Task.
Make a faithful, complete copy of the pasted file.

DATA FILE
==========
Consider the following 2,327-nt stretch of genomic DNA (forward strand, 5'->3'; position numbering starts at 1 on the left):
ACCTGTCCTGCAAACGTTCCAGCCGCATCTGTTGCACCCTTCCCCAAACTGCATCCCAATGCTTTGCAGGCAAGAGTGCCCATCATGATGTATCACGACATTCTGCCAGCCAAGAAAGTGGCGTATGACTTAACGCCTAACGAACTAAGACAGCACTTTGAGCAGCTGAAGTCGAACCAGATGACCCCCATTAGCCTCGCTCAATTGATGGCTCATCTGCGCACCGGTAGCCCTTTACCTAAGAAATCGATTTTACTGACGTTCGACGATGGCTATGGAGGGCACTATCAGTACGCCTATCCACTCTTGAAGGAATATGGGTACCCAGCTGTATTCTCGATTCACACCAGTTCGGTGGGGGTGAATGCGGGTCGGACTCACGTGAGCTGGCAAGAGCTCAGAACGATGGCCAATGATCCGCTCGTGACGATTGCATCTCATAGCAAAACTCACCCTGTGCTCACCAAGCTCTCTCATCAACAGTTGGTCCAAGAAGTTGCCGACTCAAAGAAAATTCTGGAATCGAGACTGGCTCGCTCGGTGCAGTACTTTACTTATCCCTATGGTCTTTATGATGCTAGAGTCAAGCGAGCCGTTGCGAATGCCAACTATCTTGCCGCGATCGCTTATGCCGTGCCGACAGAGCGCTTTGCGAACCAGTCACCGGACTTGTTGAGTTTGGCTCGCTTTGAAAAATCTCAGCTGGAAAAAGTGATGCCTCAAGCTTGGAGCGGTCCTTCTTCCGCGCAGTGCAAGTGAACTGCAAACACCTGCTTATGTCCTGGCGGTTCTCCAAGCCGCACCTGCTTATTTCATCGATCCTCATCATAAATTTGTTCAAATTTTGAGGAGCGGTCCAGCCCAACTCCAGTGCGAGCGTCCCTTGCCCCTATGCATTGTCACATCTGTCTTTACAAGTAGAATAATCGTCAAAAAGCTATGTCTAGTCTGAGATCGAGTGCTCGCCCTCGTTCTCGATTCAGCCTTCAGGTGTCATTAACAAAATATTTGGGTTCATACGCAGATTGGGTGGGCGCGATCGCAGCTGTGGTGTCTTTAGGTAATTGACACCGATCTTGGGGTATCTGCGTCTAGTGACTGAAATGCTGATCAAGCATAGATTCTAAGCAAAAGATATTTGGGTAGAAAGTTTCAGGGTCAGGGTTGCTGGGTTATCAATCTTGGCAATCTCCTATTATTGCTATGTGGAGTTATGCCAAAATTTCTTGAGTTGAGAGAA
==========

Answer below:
Consider the following 2,327-nt stretch of genomic DNA (forward strand, 5'->3'; position numbering starts at 1 on the left):
ACCTGTCCTGCAAACGTTCCAGCCGCATCTGTTGCACCCTTCCCCAAACTGCATCCCAATGCTTTGCAGGCAAGAGTGCCCATCATGATGTATCACGACATTCTGCCAGCCAAGAAAGTGGCGTATGACTTAACGCCTAACGAACTAAGACAGCACTTTGAGCAGCTGAAGTCGAACCAGATGACCCCCATTAGCCTCGCTCAATTGATGGCTCATCTGCGCACCGGTAGCCCTTTACCTAAGAAATCGATTTTACTGACGTTCGACGATGGCTATGGAGGGCACTATCAGTACGCCTATCCACTCTTGAAGGAATATGGGTACCCAGCTGTATTCTCGATTCACACCAGTTCGGTGGGGGTGAATGCGGGTCGGACTCACGTGAGCTGGCAAGAGCTCAGAACGATGGCCAATGATCCGCTCGTGACGATTGCATCTCATAGCAAAACTCACCCTGTGCTCACCAAGCTCTCTCATCAACAGTTGGTCCAAGAAGTTGCCGACTCAAAGAAAATTCTGGAATCGAGACTGGCTCGCTCGGTGCAGTACTTTACTTATCCCTATGGTCTTTATGATGCTAGAGTCAAGCGAGCCGTTGCGAATGCCAACTATCTTGCCGCGATCGCTTATGCCGTGCCGACAGAGCGCTTTGCGAACCAGTCACCGGACTTGTTGAGTTTGGCTCGCTTTGAAAAATCTCAGCTGGAAAAAGTGATGCCTCAAGCTTGGAGCGGTCCTTCTTCCGCGCAGTGCAAGTGAACTGCAAACACCTGCTTATGTCCTGGCGGTTCTCCAAGCCGCACCTGCTTATTTCATCGATCCTCATCATAAATTTGTTCAAATTTTGAGGAGCGGTCCAGCCCAACTCCAGTGCGAGCGTCCCTTGCCCCTATGCATTGTCACATCTGTCTTTACAAGTAGAATAATCGTCAAAAAGCTATGTCTAGTCTGAGATCGAGTGCTCGCCCTCGTTCTCGATTCAGCCTTCAGGTGTCATTAACAAAATATTTGGGTTCATACGCAGATTGGGTGGGCGCGATCGCAGCTGTGGTGTCTTTAGGTAATTGACACCGATCTTGGGGTATCTGCGTCTAGTGACTGAAATGCTGATCAAGCATAGATTCTAAGCAAAAGATATTTGGGTAGAAAGTTTCAGGGTCAGGGTTGCTGGGTTATCAATCTTGGCAATCTCCTATTATTGCTATGTGGAGTTATGCCAAAATTTCTTGAGTTGAGAGAA